What this means is that huge areas would be required to produce all the hydrocarbons we currently use. After all, for the great majority of human kinds history, bio-fuels are all we had at vastly lower population densities and levels of personal consumption. No doubt we can improve on growing trees to burn as fuel, but it's very unlikely to match using up the stored energy resources laid down over hundreds of millions of years as the direct, and indirect result of photosynthesis.
What we really require is something which is much more efficient at turning solar (and thermo-nuclear) power into synthetic hydrocarbons which are, the article says, conveniently energy dense and (relatively) safe and cheap to store and handle.
Congratulations on completely an utterly missing the point. The issue is about the thermodynamic efficiency of the photosynthesis process. What that means is how much of the energy in light gets transformed plant (or other biological) material in terms of its embedded energy content (basically the thermal energy when it's burned). Yes, CO2 is necessary, and yes (up to a limit) more CO2 will allow plants to grow faster, but not beyond the limit given by the theoretical thermodynamic efficiency of photosynthesis (and in practice, not that high). So if photosynthesis-based processes cannot, in practice, turn more than 6% of the energy in light into bio-fuels, that's what you are stuck with - however much CO2 you throw at it. The energy produced is simply limited by the light.
Theoretically, the inherent photo-chemistry of the photo-synthetic processes might be able to reach about 10%, but that would mean engineering living organisms which had virtually zero overhead and an improbably high level of efficiency of other processes. Evolution has had about 3.5 billion years to work on the problem.
In comparison, good solar panel thermodynamic efficiency can reach about 20% with the theoretical limits approaching 40% using silicon (albeit only reachable in lab type tests at the moment).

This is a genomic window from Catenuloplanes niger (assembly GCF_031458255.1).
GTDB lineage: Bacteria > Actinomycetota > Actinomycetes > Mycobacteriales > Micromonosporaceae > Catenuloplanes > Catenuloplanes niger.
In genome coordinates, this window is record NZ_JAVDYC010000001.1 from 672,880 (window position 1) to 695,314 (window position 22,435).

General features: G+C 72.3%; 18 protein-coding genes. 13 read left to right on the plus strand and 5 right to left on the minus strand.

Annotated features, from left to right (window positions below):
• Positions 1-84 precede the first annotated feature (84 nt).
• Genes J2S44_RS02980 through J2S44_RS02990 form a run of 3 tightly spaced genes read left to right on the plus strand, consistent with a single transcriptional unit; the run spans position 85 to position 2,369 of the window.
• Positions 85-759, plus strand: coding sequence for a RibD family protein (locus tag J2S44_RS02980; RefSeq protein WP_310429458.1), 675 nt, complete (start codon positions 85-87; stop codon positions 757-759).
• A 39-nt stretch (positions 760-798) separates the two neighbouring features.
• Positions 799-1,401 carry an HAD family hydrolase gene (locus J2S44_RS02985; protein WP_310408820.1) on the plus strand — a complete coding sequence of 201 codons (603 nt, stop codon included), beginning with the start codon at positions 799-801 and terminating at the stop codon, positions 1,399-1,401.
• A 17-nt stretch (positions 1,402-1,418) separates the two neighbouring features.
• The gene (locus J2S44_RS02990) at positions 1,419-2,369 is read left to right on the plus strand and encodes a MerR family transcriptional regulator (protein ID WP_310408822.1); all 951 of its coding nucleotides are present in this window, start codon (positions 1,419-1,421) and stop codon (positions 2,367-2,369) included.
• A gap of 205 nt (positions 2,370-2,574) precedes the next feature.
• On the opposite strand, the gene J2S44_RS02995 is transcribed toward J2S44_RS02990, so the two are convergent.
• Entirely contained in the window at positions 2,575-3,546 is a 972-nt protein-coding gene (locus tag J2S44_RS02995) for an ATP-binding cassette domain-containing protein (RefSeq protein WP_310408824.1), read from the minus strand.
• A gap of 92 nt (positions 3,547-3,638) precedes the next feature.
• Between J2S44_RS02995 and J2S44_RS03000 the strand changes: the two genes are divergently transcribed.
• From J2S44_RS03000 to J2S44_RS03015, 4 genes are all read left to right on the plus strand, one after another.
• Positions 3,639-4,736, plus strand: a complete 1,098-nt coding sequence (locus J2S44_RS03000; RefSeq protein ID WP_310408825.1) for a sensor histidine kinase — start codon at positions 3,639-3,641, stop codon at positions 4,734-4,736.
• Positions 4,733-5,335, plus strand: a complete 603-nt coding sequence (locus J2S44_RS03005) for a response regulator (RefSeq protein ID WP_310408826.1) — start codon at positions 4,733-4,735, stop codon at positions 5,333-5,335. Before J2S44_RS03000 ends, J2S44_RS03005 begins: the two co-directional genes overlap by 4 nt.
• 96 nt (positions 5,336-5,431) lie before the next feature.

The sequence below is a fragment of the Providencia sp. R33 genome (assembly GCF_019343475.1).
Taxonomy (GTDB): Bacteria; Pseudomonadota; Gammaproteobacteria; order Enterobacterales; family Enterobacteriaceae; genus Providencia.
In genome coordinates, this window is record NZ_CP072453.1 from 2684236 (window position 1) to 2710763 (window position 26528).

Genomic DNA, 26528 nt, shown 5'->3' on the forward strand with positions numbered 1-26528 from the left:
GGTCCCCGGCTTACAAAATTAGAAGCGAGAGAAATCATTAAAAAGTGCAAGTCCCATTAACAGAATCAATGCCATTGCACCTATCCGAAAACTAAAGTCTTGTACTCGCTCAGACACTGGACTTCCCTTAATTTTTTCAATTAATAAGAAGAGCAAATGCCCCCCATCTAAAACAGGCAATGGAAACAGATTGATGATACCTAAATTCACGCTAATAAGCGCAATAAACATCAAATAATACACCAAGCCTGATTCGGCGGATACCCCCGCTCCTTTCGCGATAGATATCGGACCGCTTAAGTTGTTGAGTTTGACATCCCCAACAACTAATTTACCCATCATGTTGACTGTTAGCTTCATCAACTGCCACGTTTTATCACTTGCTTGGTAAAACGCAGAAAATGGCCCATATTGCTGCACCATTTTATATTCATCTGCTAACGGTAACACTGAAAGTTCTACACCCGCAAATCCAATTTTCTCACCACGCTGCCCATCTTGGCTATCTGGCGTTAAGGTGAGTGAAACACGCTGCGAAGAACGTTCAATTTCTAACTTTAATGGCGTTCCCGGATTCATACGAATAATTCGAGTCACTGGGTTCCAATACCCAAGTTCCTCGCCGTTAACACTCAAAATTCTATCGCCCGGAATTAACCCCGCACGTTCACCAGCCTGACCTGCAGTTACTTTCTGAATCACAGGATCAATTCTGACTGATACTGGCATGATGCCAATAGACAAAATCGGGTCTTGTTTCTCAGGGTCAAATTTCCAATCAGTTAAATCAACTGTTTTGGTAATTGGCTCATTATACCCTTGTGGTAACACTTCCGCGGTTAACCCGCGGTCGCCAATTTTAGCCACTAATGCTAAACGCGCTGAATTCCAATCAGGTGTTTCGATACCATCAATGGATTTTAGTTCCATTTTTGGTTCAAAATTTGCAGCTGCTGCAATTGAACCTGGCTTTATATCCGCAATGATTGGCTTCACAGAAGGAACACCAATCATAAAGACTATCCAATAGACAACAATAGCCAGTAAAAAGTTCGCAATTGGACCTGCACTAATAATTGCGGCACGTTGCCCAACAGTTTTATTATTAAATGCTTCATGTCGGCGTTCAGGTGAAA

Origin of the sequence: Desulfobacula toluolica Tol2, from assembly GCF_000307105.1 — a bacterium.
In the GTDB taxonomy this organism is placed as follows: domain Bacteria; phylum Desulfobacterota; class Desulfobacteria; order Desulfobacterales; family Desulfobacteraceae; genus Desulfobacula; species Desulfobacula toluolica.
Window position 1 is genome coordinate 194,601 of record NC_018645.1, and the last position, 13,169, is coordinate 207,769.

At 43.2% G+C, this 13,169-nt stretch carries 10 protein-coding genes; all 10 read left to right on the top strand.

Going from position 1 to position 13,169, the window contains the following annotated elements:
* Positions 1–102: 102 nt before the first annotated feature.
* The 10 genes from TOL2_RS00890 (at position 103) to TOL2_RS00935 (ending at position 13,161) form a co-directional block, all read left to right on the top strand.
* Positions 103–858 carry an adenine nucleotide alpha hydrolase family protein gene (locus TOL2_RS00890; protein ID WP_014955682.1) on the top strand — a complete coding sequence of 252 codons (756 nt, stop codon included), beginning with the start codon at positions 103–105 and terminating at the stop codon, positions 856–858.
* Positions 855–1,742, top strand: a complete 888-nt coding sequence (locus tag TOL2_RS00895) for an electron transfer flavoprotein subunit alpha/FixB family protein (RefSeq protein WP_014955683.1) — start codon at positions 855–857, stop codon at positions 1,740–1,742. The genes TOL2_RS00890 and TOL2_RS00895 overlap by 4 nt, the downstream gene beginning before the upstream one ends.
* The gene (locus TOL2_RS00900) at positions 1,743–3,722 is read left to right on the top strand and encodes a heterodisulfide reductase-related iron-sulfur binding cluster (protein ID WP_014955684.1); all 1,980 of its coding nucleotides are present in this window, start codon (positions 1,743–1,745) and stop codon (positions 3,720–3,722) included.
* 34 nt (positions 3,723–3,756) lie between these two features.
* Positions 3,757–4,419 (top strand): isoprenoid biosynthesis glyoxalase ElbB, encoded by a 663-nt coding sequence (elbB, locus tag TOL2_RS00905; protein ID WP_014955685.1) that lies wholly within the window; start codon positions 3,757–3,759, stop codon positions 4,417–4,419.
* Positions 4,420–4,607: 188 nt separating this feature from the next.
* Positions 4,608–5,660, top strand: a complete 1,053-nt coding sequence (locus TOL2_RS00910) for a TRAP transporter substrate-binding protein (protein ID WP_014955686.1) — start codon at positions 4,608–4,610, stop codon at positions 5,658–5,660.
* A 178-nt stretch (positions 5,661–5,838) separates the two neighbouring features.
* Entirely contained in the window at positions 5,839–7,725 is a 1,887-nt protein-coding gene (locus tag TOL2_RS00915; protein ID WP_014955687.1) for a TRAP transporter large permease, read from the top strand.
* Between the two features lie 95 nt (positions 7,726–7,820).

Either way, it's going to take an enormous amount of land and fresh water (and maybe phosphate and potassium) to generate all the artificial hydrocarbons we would need to replace fossil fuels.
Photosynthesis is inefficient for most purposes because the plant uses the sugar produced to make structures like leaves, stems, roots and then seeds. It's the seeds you want, so you disallow the rest of the plants production. The actual photosynthetic process is around 25% efficient, which is very close to the thermodynamic limit.
Algae have the advantage that as single cells, they don't build support structures (stems) or resource gathering structures (roots) or even fruit bodies. They are just 'leaves' that store the excess production as either starches or oils. These systems use the oil types, and are trying to extend them to increase production. To extract the oil, just run the algae through a blender, and let the product settle out. The oil rises to the top over the course of a couple of hours. The rest can be recycled back to the growth medium (I would say to cook it first to eliminate virus and bacteria problems, we don't want to sicken the algae now, do we?). That will give the overall process a higher efficiency than you are assuming.
Growth will probably take place at sea, far from land, where there isn't a whole lot growing. Surface areas of deep oceans are in some respects like a desert. We just need floating tanks and some living space for the crews.
People have been working on this for literally generations. It's going to happen eventually. It may just have enough push this time. we'll have to wait and see.
Great article and interesting conclusions about the 'new localism' that is emerging. However for me the challenge is scale and particularly distribution. Will the big 5 really allow their stranglehold to be broken and, as Gordon 10 suggests, with our current patent and IP protocols can anyone achieve enough critical mass to effect change?
Indeed the Sun - and a lot of it. However, one advantage of artificial hydrocarbons is that the can be readily transported, as the oil industry demonstrates daily. However, that would still leave the enormous problem of covering millions of square km of suitably sunny land with the appropriate plant and keeping it supplied with fresh water etc.